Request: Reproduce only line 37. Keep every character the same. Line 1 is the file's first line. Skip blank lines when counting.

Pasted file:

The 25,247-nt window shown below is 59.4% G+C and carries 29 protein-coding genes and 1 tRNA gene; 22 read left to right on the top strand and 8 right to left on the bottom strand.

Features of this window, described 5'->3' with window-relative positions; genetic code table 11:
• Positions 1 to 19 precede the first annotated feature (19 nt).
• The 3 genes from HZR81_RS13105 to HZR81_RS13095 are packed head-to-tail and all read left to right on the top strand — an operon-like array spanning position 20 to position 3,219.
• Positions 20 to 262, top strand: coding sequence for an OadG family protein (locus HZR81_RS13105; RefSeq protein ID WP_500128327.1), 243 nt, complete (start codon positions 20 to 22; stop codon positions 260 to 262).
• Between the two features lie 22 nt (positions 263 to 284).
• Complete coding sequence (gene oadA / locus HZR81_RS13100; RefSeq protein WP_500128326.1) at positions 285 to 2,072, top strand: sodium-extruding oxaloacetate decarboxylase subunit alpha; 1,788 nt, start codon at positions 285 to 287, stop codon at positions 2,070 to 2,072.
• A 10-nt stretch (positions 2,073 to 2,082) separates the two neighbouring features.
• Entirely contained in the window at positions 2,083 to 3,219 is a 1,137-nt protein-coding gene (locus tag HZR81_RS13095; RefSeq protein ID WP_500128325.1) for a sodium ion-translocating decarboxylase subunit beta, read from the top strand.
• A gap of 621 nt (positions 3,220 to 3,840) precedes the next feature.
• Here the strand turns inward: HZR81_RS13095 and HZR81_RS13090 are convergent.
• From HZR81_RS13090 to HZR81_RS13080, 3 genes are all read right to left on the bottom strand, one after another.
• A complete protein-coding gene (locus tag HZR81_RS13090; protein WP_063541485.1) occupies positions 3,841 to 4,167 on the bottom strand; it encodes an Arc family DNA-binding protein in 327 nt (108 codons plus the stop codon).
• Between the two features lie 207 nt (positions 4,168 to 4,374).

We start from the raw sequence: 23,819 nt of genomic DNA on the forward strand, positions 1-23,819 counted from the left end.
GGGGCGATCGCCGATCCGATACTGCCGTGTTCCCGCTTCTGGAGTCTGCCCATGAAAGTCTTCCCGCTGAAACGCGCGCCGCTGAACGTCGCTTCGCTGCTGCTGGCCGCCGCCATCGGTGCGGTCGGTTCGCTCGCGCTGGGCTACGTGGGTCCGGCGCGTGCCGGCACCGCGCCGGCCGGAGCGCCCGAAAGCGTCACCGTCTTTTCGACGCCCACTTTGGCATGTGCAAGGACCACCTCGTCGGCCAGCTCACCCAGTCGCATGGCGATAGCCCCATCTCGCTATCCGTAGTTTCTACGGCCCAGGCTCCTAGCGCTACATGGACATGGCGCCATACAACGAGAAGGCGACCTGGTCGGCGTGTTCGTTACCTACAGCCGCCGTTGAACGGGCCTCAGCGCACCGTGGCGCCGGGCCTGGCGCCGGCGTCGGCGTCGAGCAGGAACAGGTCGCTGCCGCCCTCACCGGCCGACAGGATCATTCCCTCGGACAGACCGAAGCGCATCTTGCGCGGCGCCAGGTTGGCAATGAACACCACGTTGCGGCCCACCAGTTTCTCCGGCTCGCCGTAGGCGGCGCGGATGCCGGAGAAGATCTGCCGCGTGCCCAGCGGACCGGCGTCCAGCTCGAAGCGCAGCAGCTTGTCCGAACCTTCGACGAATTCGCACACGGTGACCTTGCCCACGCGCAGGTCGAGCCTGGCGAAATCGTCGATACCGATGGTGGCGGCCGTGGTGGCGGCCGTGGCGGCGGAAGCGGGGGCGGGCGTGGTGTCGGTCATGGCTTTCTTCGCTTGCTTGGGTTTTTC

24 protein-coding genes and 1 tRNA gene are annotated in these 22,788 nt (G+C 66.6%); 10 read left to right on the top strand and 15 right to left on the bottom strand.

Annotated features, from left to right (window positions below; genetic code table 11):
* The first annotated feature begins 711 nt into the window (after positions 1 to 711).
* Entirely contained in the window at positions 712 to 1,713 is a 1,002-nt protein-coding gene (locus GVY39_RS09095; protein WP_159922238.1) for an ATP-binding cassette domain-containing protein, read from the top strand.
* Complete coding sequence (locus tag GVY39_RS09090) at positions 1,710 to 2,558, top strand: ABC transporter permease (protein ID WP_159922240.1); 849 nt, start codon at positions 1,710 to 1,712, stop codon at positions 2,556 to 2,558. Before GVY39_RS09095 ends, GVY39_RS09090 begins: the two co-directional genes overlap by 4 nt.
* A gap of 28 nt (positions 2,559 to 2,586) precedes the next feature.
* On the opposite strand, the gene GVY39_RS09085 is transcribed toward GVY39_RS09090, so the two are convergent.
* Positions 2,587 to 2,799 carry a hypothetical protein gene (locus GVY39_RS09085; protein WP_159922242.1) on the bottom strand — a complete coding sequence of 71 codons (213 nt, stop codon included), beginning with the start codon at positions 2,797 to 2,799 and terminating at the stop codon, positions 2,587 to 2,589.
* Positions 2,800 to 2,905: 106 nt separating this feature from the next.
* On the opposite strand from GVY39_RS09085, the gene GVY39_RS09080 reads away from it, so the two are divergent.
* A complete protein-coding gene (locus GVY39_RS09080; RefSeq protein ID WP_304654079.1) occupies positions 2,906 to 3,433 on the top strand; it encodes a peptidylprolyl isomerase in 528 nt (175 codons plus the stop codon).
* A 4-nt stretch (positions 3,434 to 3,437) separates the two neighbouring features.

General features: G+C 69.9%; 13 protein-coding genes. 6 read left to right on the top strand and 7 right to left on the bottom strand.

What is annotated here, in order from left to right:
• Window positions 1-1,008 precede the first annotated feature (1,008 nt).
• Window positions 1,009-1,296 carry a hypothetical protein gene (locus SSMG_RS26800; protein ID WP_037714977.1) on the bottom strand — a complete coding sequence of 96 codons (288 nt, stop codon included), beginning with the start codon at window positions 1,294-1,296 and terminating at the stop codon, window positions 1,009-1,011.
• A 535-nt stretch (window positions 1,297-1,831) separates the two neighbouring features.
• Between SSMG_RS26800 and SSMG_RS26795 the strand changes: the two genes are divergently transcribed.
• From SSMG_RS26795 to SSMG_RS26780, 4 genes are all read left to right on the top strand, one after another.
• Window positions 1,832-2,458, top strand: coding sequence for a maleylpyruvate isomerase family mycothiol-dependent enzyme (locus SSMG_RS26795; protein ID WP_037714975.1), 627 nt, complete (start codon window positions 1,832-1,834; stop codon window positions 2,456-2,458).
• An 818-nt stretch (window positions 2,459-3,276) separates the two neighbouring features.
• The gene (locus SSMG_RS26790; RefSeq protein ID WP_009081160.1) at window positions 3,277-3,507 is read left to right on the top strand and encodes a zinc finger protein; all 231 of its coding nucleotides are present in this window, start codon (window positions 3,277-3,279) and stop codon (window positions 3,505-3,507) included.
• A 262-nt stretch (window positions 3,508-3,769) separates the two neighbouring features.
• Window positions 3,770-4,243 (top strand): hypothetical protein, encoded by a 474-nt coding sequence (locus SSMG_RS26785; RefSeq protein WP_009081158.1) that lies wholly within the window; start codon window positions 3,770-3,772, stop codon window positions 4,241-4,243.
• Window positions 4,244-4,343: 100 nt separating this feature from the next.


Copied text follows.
• An 818-nt stretch (window positions 2,459-3,276) separates the two neighbouring features.